It took me 25 years to learn how to do it. But at least, if it took me 25 years, why does somebody else have to struggle. It is just an easy way to do things and make stuff easy and make things enjoyable. And do you know what, it could be a university student who learnt how to roast a chicken, it could be, you know, a mother who learns how to boil an egg.
It’s easy to presume that everyone knows how to do things like cook a steak. I think the basics can be the stuff that we miss out on when we are trying to do all this really elaborate food.
We don’t know how to make a proper chip. But I suppose we don’t really need to, we just go to the chippy.
It’s a very important skill to learn in Glasgow, John
I think making a chip is a big one! There’s great things to notice, you know. If a chip floats to the surface and it stops bubbling, it’s ready. Those sort of things make the difference.
Cooking is one of the dominant themes on television, how much do you think that translates into people spending more time in the kitchen?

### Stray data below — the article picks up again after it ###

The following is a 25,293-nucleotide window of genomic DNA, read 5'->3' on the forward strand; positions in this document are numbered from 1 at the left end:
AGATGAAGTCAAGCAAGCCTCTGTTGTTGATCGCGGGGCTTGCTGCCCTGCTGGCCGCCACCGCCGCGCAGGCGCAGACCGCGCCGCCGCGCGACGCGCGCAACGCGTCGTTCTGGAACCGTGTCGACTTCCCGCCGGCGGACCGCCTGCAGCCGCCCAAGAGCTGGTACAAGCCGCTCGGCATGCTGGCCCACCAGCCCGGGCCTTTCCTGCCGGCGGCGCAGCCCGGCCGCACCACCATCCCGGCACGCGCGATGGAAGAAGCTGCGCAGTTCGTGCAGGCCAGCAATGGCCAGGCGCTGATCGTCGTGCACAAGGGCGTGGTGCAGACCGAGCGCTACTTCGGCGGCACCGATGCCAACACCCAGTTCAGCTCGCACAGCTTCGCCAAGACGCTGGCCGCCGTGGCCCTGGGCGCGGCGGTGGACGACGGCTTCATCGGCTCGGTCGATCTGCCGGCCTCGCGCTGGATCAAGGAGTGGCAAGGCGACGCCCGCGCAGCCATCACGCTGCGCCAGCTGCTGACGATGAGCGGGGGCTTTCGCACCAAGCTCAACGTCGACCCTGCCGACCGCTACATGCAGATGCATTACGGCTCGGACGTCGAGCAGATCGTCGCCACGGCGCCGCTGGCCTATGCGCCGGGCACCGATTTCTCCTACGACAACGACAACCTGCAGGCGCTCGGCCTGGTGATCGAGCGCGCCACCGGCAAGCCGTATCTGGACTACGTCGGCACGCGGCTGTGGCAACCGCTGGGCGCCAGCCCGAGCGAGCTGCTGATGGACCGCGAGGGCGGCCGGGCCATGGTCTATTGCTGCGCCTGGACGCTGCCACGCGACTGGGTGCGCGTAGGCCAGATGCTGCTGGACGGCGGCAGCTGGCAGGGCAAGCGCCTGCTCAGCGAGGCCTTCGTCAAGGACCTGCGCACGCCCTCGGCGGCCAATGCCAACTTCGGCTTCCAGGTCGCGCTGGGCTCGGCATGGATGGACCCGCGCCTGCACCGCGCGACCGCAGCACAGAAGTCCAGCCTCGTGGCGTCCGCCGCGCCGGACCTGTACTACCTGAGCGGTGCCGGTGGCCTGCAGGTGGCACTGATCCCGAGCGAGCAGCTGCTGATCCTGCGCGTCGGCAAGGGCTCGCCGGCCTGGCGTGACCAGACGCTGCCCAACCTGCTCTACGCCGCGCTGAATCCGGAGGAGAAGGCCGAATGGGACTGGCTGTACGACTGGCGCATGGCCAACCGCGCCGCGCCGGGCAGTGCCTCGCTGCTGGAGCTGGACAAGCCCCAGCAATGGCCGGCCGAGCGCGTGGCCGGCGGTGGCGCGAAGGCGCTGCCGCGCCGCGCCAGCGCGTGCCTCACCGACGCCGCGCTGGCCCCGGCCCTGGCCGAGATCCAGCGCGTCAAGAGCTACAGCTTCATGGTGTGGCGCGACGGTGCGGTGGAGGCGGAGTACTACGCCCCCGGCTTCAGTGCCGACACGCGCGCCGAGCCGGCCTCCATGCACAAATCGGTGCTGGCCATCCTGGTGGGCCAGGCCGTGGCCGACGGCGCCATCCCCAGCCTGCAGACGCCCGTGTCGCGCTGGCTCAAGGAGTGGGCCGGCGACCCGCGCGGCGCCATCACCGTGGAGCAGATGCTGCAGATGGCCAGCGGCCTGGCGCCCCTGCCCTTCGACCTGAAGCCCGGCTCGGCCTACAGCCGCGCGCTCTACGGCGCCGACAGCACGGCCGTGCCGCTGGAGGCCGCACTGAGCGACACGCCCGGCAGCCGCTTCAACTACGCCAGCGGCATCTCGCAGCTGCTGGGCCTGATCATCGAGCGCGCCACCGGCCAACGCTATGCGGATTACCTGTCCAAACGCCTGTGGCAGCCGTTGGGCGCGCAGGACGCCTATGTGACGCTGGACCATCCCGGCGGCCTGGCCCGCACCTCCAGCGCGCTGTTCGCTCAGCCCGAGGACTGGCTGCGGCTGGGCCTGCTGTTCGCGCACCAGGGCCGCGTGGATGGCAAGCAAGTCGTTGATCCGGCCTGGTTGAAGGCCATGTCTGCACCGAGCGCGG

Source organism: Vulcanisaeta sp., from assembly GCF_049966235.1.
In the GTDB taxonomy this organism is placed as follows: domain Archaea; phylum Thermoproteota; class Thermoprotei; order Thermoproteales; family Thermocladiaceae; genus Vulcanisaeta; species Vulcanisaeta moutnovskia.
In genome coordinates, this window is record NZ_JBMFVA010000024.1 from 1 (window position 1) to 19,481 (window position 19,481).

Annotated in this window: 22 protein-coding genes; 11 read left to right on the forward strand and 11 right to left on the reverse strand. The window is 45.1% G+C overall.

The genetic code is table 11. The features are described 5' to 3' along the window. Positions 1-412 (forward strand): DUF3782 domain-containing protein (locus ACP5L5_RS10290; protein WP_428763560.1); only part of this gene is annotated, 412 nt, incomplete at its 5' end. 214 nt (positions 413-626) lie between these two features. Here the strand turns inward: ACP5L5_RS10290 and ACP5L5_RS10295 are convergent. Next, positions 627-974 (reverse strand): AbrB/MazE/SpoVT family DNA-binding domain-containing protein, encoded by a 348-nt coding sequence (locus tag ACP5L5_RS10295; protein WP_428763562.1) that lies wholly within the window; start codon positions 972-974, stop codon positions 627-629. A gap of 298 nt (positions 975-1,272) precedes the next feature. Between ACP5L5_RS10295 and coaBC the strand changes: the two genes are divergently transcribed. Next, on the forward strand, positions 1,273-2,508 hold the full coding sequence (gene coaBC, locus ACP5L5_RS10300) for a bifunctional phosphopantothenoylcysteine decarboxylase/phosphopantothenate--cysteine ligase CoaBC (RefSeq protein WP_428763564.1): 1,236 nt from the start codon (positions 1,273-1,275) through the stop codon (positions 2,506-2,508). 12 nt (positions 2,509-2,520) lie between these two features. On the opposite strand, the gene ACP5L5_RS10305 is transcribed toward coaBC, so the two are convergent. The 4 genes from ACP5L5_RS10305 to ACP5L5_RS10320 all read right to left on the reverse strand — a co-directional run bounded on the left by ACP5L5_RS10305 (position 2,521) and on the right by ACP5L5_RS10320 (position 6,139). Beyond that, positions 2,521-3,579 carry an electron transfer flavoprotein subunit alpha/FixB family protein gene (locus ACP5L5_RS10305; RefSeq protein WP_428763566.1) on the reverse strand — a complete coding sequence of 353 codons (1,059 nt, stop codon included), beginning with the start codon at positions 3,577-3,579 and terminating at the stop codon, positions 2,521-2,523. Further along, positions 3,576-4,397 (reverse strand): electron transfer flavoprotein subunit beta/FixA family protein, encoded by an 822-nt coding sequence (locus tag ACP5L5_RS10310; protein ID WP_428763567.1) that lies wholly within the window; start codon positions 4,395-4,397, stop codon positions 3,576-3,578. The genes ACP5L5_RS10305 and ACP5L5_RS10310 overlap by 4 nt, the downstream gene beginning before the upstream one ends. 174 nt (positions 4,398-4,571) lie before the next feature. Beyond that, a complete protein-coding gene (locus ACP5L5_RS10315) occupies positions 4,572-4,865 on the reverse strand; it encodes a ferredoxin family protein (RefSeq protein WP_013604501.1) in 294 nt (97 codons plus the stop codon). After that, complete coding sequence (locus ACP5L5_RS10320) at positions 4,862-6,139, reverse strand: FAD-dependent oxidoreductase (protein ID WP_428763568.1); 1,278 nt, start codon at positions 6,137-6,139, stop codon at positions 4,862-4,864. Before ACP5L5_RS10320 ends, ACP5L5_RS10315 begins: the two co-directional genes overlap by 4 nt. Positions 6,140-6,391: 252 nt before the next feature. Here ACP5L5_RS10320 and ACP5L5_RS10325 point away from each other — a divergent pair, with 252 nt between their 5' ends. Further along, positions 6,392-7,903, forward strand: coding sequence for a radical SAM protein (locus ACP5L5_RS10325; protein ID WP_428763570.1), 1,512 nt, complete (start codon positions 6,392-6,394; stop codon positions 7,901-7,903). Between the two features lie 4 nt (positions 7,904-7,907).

I think in terms of the practical stuff, people want to be entertained but there’s a number of people who want to learn to cook. One of the reasons I think food is so popular as a theme is that it is something we all do. We all have to eat. And for many people who are at home, they have to cook, not just for themselves, they have to do it for other people. For a lot of people coming to these shows, it’s quite nice for them not to be cooking but watching somebody else do it.
That’s what everybody forgets. There’s lots of people at home who every single day get up, make the breakfast for the kids, who then go off to school with a packed lunch or whatever. They come home and want their dinner. It can be a pretty thankless task. Maybe it’s just nice for them to just sit back and watch somebody else do the kitchen work.
I think one of the interesting things in Glasgow at the moment is the amount of restaurants that are really putting Scottish produce to the fore. Treating things like game and fish with respect, sourcing local vegetables and foraging for mushrooms, that kind of thing. You said that restaurant have changed in terms of the way they welcome people in, do you see more of a renewed interest in local produce?